The three utilities serving the District of Columbia have filed for large rate increases to offset new city taxes scheduled to go into effect July 1.
The rate increases, if approved by the Public Service Commission, will add about $2 a month to the average residential gas bill, $1 to the average telephone bill and $1 to the average electric bill, representatives of the utilities said yesterday.
The filings for higher rates came about as a result of an increase in the District's tax on the receipts of the utility companies. Starting July 1, these companies will have to pay 6.7 percent of their total receipts to the District government, compared with 6 percent now.
The gross receipts tax has been considered a cost of doing business by the Public Service Commission, and in the past, the commission has permitted the utilities to pass along that cost to all customers, including governmental and nonprofit institutions that are exempt from the sales taxes the District also levies on most utility bills.
The higher levy is expected to add about $8 million to the roughly $80 million the District collects each year from the gross receipts tax on utilities.
In addition, because the District has changed the way it collects the tax, the District will collect an additional $5 million or $6 million in fiscal year 1984 (which begins Oct. 1), according to Jeffrey L. Humber, director of the Department of Finance and Revenue. The timing change permits the District to collect 15 months of the utilities tax in fiscal 1984.
At present, the utilities are required to pay most of the tax on their revenue in August, based on their receipts during the year ended the previous June. Under a law signed May 4, the utilities will be required to pay the tax each month, based on the money they collected the previous month.
The change also will permit the District to collect 15 months' worth of the taxes during the 12 month period that begins Oct. 1. Humber said the change in the collection schedule is an attempt to align better the District's revenues with its disbursements.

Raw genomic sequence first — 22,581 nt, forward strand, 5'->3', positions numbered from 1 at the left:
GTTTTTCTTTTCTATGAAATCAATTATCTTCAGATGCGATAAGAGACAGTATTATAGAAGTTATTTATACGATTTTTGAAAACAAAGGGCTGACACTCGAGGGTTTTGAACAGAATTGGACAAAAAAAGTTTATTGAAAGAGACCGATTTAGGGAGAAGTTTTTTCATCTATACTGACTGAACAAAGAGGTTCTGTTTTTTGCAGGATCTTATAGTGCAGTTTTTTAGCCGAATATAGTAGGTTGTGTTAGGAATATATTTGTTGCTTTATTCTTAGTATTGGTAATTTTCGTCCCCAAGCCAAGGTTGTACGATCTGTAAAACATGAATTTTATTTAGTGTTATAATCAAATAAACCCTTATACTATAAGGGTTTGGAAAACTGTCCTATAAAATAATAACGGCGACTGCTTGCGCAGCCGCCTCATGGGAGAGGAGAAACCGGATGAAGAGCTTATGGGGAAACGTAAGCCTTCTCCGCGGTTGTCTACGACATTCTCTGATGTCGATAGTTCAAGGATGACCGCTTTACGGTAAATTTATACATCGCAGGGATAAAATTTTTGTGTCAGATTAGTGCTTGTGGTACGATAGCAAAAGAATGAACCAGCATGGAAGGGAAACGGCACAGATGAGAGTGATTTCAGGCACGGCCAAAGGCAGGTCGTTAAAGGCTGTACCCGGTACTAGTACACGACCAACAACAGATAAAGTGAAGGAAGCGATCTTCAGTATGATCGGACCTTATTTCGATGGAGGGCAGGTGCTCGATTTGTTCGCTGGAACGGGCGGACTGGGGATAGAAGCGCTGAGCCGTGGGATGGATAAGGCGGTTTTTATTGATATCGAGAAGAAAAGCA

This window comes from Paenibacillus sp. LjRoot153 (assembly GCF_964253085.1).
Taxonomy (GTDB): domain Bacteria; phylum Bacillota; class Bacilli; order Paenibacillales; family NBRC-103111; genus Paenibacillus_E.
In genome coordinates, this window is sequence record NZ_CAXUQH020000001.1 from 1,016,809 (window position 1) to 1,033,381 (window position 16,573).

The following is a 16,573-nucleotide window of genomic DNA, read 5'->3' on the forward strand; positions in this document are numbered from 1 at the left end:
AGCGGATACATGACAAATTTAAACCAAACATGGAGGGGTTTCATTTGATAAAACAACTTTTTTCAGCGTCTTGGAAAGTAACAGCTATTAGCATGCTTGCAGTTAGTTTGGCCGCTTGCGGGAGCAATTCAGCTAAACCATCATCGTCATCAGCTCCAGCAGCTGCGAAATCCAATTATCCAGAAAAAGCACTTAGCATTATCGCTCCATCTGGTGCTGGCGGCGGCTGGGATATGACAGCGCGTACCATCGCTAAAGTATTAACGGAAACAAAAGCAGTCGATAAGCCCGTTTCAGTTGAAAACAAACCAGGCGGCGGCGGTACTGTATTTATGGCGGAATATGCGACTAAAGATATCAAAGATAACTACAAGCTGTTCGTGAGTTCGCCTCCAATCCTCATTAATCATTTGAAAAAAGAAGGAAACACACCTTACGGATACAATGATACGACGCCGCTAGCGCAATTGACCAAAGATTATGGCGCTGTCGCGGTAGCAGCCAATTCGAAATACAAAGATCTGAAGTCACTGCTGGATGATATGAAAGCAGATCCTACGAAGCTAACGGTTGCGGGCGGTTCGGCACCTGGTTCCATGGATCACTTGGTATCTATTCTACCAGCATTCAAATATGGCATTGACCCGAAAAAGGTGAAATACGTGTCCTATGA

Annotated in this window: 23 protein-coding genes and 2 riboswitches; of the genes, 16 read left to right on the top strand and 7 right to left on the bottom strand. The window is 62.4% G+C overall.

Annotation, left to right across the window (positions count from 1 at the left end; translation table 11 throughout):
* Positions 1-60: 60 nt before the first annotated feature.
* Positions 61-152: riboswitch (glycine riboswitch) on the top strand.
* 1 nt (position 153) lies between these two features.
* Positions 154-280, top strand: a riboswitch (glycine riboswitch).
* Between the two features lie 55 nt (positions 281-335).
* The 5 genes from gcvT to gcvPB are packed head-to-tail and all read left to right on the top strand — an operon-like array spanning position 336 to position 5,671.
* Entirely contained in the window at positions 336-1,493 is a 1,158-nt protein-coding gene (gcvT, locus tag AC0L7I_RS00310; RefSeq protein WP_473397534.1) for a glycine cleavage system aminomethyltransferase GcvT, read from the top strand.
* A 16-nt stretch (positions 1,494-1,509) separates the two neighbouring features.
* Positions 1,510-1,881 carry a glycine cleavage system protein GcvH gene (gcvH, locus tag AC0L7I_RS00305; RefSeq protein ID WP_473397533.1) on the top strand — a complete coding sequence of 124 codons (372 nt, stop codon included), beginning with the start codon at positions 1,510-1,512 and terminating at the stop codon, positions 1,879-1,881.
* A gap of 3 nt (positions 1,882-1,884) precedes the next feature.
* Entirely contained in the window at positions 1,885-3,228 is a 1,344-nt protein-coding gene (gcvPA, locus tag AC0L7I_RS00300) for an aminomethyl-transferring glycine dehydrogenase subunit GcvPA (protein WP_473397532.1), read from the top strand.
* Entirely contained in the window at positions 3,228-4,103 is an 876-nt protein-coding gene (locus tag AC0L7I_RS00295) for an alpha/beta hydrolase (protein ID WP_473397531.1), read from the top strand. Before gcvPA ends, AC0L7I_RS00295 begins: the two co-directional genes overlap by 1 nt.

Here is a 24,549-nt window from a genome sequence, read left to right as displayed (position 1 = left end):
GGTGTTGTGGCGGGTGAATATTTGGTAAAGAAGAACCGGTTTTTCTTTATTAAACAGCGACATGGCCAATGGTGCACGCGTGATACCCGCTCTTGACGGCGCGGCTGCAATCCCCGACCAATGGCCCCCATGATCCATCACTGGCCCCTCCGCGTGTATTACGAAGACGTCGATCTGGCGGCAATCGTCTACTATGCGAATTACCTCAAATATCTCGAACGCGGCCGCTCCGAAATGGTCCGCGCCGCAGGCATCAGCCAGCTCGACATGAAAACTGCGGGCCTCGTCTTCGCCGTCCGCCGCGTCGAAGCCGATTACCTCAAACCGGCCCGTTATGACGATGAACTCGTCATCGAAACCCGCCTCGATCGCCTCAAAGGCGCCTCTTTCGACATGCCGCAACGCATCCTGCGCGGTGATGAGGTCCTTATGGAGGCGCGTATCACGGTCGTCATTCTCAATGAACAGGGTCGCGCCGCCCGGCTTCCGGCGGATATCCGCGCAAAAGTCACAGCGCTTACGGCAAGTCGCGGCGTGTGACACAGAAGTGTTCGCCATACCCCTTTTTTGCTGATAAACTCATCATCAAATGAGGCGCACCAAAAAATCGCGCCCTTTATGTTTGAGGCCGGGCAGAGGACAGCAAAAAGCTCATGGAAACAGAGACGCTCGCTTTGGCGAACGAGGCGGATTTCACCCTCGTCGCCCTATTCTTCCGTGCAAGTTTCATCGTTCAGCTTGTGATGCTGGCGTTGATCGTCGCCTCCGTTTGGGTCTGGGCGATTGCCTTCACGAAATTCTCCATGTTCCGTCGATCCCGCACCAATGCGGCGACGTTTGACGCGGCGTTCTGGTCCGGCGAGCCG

As a result of the change in the way they must pay the taxes, the utilities will be faced with a one-time double-whammy for the tax year that begins July 1. Not only must they pay a 6 percent tax in August based on their receipts for the year ended June 30, but also they must begin to pay the new 6.7 percent tax that takes effect July 1.
The District has given the utilities a reprieve for the first six months. The 6.7 percent tax they owe for the six months from July through December will not be due until August 1984. But they must begin to pay the city monthly beginning in February 1984, taxed on their revenues for January 1984.
The three utilities have asked for two different rate increases. One will cover the 6 percent payment due in August this year. The other is designed to cover the increase from 6 to 6.7 percent that takes effect July 1, taking into account that the utilities do not have to begin monthly payments immediately.
Potomac Electric Power Co. has asked for a surcharge of about 0.12 cents for each kilowatt hour used to cover the August tax payment and a 0.5748 percent surcharge on electric bills to cover the tax hike. A Pepco spokesman said the company wants to spread the cost of the August payment over five years to reduce the impact on its customers. The Pepco spokesman said the average residential customer uses 6,338 kilowatt hours each year and pays $380.19. The average Pepco customer would pay about $10 a year more under its proposal.
Washington Gas Light Co. said it already has the authority to pass along the increase in the tax rate, but will request an increase of 1.04 cents per therm of gas to cover the one-year double taxation. The effect of the pass-along and the proposed surcharge will add about 2 cents per therm, or roughly $26 a year to the average household's bill, a spokesman said.
A spokesman for the Chesapeake and Potomac Telephone Co. said the company has asked for a surcharge of 7.22 percent on the local portion of the telephone bill, which will add slightly less than $1 to most monthly bills.